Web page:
... and Forging Environmental Solutions
Source: a circular put out by
the National Aggregates Association...
Aggregates can be mined with the final land surface contours in mind, and land
can be reclaimed concurrently with extraction in other pants of the operation.
The primary goal of reclamation is to return the land to beneficial use
Leaders in the aggregates industry are continuously demonstrating their willingness and desire to act and operate responsibly in serving the construction needs of the country by respecting and observing the well-being and the environmental setting of the community of which they are an important part
Crushed stone and crushed gravel are used extensively for erosion and sediment control. Large stone material called riprap is used to prevent erosion along rivers and shore lines. Often blankets of smaller aggregates are placed under the riprap to increase its effectiveness and longevity.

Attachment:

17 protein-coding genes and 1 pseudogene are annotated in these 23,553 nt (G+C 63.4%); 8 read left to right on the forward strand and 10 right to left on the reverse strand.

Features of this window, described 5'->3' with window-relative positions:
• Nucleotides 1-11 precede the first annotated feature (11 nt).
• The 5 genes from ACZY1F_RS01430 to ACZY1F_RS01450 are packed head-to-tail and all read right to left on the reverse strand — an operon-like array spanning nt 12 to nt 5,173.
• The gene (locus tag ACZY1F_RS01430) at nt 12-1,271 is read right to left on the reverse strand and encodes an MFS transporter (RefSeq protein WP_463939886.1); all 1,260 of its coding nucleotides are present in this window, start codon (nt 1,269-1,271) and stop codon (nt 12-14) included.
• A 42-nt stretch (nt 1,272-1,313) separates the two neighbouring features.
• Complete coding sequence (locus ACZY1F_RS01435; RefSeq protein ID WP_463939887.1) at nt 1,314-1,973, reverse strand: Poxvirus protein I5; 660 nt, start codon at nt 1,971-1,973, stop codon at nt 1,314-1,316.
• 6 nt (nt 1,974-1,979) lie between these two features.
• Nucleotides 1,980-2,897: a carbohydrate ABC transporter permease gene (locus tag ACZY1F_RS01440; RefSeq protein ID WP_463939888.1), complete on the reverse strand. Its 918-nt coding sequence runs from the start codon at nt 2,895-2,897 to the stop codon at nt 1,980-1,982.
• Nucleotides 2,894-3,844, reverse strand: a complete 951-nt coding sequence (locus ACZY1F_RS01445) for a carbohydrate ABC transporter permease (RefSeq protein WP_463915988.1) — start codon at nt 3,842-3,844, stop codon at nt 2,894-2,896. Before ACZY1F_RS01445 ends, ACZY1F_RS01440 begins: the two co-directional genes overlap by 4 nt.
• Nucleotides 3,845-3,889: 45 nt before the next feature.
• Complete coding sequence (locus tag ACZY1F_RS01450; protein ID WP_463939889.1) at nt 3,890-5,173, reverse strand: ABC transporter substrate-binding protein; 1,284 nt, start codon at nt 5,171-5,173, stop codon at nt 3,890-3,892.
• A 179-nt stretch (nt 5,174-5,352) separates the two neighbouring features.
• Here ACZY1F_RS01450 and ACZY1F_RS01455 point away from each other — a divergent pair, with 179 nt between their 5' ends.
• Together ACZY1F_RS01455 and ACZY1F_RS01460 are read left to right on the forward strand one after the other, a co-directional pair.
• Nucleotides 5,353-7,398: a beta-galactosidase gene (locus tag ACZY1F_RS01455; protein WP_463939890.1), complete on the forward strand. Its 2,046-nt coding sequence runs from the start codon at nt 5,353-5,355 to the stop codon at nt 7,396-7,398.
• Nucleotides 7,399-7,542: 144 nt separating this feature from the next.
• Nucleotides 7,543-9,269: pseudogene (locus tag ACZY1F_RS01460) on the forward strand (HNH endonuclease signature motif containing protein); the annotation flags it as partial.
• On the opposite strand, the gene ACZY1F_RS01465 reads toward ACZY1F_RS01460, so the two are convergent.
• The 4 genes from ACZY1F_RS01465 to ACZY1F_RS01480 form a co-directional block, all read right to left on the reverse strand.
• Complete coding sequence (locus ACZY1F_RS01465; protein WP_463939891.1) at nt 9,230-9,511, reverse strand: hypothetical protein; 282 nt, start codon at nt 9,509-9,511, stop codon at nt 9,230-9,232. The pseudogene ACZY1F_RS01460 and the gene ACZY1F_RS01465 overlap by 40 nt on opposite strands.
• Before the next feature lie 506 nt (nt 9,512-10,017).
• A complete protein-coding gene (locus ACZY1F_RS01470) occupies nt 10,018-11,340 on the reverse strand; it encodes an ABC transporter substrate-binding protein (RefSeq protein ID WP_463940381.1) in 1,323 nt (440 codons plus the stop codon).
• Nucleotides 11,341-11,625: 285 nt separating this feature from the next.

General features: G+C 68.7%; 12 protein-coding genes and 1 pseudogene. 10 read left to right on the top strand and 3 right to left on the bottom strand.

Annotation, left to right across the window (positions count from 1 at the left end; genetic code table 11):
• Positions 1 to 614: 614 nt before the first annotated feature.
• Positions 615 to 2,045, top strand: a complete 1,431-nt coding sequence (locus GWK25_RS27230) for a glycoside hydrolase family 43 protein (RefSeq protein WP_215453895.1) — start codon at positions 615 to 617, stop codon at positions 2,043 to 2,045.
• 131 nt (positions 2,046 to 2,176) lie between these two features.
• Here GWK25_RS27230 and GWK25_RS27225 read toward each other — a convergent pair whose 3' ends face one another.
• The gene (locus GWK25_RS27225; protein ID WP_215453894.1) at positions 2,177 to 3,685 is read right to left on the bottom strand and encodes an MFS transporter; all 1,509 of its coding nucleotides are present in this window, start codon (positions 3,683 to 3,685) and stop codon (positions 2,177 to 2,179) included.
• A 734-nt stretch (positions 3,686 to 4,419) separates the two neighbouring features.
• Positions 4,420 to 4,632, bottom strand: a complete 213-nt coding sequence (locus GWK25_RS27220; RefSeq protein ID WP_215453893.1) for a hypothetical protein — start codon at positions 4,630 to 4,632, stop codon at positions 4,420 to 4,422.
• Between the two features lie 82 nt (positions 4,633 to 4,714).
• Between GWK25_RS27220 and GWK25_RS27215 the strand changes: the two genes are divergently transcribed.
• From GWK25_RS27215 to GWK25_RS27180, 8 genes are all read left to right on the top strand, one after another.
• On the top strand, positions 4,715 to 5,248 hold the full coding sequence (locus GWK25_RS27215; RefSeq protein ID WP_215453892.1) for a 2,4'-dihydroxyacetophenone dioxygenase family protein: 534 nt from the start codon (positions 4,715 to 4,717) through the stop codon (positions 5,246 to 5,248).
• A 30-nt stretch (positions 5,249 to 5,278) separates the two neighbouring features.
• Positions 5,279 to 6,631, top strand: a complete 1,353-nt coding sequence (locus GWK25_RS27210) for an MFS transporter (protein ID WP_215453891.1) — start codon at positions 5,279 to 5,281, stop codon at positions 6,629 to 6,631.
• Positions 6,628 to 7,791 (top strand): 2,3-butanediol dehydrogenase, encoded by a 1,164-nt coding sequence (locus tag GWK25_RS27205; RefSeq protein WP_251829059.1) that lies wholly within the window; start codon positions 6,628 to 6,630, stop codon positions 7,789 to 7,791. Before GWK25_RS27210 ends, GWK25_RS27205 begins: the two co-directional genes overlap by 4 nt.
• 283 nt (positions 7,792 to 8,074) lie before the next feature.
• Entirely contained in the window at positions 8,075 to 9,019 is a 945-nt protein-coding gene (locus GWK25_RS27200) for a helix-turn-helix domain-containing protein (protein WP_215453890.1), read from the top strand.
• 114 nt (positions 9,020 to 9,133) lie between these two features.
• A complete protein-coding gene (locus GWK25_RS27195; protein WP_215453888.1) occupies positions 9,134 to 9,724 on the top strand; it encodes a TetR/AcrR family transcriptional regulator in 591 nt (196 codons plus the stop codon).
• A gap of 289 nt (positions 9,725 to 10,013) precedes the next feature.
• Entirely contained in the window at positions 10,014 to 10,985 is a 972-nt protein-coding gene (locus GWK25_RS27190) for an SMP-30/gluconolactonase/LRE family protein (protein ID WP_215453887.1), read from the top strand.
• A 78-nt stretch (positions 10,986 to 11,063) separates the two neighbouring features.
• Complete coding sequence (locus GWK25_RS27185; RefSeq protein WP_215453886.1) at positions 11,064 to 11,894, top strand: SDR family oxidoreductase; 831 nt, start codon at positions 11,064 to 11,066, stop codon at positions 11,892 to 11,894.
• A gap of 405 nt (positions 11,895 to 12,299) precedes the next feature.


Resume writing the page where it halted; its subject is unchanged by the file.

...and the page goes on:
Crushed rock and large gravel and cobbles are an ideal fill for gabions, compartmentalized rectangular containers made of galvanized steel hexagonal wire mesh, which protect river embankments from erosion.
Aggregate-filled gabions are also used for channel linings, retaining walls, bridge abutments and wingwalls, and shore and beach protection.
Byproduct fines from aggregates processing operations are potential sources for remineralizing soils in agriculture and forests by providing the needed trace elements and minerals for healthy soil and abundant growth.
Sand is used for beach replenishment. It is also an excellent material for landscaping and it provides traction on snow without causing adverse eflects.
Crushed limestone is used by utility power plants in the reduction of sulfur dioxide, thereby reducing acid rain. The aggregates industry has reclaimed mined-out pits and quarries. These sites have been transformed into nature centers, parks, lakes, schools, shopping centers, industrial parks, housing sites, wildlile areas, and wetlands.
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